Network 11 can assist facilities in conflict resolution that may prevent patients from being involuntarily discharged from a facility. Unfortunately, not all involuntary discharges can be prevented. With this in mind, Network 11 is committed to tracking and analyzing the trends in those discharges.
Involuntary Discharge Check List
(Based on Conditions for Coverage V766, V767)
Per statute and regulations, a patient may be discharged only for the following reasons:
- Failure to pay for services.
- The facility ceases to operate.
- The facility can no longer meet the patient’s documented medical needs.
- The facility has reassessed the patient. And it has determined that the patient’s behavior is disruptive and abusive to the extent that the delivery of care to the patient or the ability of the facility to operate effectively is seriously impaired.
If the facility has determined such impairment is occurring, the medical director ensures that the patient’s interdisciplinary team:
- Documents the reassessments, ongoing problems, and efforts made to resolve the problem.
- Enters this documentation into the patient’s medical record.
- Provides the patient and the local ESRD Network with a 30-day notice of the planned discharge.
- Obtains a written physician’s order that must be signed both by the medical director and the patient’s attending physician concurring with the discharge or transfer from the facility.
- Contacts another facility and attempts to place the patient there.
- Notifies the State Survey Agency of the transfer or discharge.
What does “immediate severe threat” mean?
(From Interpretive Guidelines V767)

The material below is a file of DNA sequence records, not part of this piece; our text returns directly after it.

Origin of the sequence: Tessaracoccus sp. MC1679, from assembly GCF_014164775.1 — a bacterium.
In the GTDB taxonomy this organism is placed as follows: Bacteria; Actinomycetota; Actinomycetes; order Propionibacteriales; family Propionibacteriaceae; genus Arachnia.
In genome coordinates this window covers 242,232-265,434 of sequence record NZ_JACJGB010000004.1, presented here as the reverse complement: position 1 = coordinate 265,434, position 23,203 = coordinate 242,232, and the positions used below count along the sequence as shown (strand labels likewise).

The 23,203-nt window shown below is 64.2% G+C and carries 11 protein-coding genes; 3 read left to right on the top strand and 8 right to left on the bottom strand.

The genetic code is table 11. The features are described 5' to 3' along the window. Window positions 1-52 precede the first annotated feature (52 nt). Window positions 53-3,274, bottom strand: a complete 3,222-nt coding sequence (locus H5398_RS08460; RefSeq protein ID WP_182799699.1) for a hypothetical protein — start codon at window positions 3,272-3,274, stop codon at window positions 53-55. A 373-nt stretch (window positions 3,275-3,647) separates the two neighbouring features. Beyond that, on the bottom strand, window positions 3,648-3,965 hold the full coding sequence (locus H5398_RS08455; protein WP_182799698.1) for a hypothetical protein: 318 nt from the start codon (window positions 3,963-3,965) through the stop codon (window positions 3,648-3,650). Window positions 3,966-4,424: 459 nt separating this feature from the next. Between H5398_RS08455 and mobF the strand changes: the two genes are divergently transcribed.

“An ‘immediate severe threat’ is considered to be a threat of physical harm. For example, if a patient has a gun or a knife or is making credible threats of physical harm, this would be considered an ‘immediate severe threat.’ An angry verbal outburst or verbal abuse is not considered to be an immediate severe threat.
“In instances of an immediate severe threat, facility staff may utilize ‘abbreviated’ involuntary discharge or transfer procedures. These abbreviated procedures may include taking immediate protective actions, such as calling ‘911’ and asking for police assistance. In this scenario, there may not be time or opportunity for reassessment, intervention or contact with another facility for possible transfer.
“After the emergency is addressed and staff and other patients are safe, staff must take these steps:
- Notify the patient’s physician and the medical director or these events;
- Notify the State [Survey] agency and ESRD Network of the involuntary discharge; and
- Document this contact and the exact nature or the ‘immediate severe threat’ in the applicable patient’s medical record.”
For more information about involuntary discharges, contact Renae Nelson, Patient Services Coordinator at (651) 644-9877 or email@example.com